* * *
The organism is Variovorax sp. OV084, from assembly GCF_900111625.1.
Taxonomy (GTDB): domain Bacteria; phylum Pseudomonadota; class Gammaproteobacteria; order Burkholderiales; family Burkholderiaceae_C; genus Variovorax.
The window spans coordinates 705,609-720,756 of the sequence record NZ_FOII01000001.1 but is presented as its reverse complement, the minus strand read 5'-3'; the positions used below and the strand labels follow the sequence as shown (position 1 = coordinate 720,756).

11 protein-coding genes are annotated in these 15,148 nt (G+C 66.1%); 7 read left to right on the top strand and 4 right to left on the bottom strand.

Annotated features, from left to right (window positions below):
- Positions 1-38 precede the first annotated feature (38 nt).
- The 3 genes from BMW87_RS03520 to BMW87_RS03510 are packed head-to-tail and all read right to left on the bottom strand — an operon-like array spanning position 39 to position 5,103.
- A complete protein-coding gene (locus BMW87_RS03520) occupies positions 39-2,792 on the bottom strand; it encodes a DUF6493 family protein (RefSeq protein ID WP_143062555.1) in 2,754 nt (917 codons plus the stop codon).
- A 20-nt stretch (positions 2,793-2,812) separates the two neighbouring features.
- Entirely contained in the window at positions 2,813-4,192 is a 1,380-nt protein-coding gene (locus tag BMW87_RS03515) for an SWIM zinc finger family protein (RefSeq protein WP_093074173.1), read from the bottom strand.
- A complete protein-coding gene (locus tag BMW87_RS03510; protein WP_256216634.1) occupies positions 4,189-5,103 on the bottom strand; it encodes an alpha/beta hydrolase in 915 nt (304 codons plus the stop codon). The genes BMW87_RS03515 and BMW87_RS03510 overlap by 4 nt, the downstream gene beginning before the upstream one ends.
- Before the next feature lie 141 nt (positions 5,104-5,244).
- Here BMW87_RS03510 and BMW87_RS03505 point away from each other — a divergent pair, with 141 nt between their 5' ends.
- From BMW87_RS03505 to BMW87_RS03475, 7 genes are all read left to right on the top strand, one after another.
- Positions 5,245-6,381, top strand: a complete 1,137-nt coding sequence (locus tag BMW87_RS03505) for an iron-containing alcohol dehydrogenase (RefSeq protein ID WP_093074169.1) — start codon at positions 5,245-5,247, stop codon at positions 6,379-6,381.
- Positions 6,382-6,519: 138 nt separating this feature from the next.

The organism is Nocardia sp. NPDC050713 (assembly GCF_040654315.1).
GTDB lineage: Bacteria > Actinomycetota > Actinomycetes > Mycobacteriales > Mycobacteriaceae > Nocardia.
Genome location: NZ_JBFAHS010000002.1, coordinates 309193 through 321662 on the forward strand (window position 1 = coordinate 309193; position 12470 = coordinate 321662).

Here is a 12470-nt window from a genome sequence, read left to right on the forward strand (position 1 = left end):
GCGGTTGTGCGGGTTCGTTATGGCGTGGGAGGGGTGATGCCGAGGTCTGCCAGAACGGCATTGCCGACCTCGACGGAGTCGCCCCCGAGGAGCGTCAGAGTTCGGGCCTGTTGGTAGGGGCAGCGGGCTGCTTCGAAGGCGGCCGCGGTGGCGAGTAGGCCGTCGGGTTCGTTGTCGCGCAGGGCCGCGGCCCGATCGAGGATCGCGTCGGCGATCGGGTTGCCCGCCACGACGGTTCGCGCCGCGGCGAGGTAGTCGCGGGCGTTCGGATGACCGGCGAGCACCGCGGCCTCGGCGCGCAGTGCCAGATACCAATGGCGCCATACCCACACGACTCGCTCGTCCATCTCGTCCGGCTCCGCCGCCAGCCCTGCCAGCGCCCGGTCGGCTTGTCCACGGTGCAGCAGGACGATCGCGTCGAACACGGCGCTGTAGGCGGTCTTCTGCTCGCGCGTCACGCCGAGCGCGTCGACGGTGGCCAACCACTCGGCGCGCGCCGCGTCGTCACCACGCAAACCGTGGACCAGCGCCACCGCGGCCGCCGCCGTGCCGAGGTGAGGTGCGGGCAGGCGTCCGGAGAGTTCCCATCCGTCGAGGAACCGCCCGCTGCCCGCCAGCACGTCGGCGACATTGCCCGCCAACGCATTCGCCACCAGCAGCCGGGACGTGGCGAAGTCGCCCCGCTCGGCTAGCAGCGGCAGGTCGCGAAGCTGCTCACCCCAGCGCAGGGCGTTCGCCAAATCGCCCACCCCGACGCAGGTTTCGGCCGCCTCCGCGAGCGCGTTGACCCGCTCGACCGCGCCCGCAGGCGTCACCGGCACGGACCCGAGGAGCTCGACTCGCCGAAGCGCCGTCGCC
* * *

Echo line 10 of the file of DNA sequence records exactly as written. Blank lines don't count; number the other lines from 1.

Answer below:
- Entirely contained in the window at positions 2,813-4,192 is a 1,380-nt protein-coding gene (locus tag BMW87_RS03515) for an SWIM zinc finger family protein (RefSeq protein WP_093074173.1), read from the bottom strand.